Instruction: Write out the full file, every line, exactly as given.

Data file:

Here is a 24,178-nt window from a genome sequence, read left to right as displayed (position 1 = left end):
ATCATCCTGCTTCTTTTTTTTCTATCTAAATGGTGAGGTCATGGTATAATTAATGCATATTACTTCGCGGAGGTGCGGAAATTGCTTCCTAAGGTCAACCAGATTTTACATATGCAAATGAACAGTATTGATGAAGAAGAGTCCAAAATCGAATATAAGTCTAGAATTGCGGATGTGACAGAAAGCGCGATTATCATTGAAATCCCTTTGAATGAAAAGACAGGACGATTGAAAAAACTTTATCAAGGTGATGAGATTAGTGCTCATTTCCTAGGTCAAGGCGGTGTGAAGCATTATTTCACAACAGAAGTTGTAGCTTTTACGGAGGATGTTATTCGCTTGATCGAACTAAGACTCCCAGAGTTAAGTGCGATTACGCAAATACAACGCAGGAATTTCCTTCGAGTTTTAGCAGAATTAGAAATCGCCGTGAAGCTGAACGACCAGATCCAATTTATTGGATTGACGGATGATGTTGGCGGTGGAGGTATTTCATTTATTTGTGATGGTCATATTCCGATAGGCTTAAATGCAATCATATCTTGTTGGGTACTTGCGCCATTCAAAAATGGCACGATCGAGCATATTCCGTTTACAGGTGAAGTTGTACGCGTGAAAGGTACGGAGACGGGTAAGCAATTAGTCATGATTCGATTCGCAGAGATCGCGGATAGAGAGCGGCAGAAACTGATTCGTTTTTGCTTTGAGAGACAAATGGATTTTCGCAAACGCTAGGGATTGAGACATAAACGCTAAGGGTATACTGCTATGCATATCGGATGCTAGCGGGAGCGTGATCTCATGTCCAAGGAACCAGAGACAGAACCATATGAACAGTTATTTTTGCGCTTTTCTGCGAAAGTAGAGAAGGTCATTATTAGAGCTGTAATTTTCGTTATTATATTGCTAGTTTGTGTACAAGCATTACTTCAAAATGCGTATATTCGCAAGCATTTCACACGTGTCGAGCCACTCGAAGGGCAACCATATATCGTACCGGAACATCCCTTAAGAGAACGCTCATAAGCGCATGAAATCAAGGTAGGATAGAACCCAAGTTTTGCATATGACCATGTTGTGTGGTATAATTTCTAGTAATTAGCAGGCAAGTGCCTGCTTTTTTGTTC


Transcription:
Here is a 24,178-nt window from a genome sequence, read left to right as displayed (position 1 = left end):
ATCATCCTGCTTCTTTTTTTTCTATCTAAATGGTGAGGTCATGGTATAATTAATGCATATTACTTCGCGGAGGTGCGGAAATTGCTTCCTAAGGTCAACCAGATTTTACATATGCAAATGAACAGTATTGATGAAGAAGAGTCCAAAATCGAATATAAGTCTAGAATTGCGGATGTGACAGAAAGCGCGATTATCATTGAAATCCCTTTGAATGAAAAGACAGGACGATTGAAAAAACTTTATCAAGGTGATGAGATTAGTGCTCATTTCCTAGGTCAAGGCGGTGTGAAGCATTATTTCACAACAGAAGTTGTAGCTTTTACGGAGGATGTTATTCGCTTGATCGAACTAAGACTCCCAGAGTTAAGTGCGATTACGCAAATACAACGCAGGAATTTCCTTCGAGTTTTAGCAGAATTAGAAATCGCCGTGAAGCTGAACGACCAGATCCAATTTATTGGATTGACGGATGATGTTGGCGGTGGAGGTATTTCATTTATTTGTGATGGTCATATTCCGATAGGCTTAAATGCAATCATATCTTGTTGGGTACTTGCGCCATTCAAAAATGGCACGATCGAGCATATTCCGTTTACAGGTGAAGTTGTACGCGTGAAAGGTACGGAGACGGGTAAGCAATTAGTCATGATTCGATTCGCAGAGATCGCGGATAGAGAGCGGCAGAAACTGATTCGTTTTTGCTTTGAGAGACAAATGGATTTTCGCAAACGCTAGGGATTGAGACATAAACGCTAAGGGTATACTGCTATGCATATCGGATGCTAGCGGGAGCGTGATCTCATGTCCAAGGAACCAGAGACAGAACCATATGAACAGTTATTTTTGCGCTTTTCTGCGAAAGTAGAGAAGGTCATTATTAGAGCTGTAATTTTCGTTATTATATTGCTAGTTTGTGTACAAGCATTACTTCAAAATGCGTATATTCGCAAGCATTTCACACGTGTCGAGCCACTCGAAGGGCAACCATATATCGTACCGGAACATCCCTTAAGAGAACGCTCATAAGCGCATGAAATCAAGGTAGGATAGAACCCAAGTTTTGCATATGACCATGTTGTGTGGTATAATTTCTAGTAATTAGCAGGCAAGTGCCTGCTTTTTTGTTC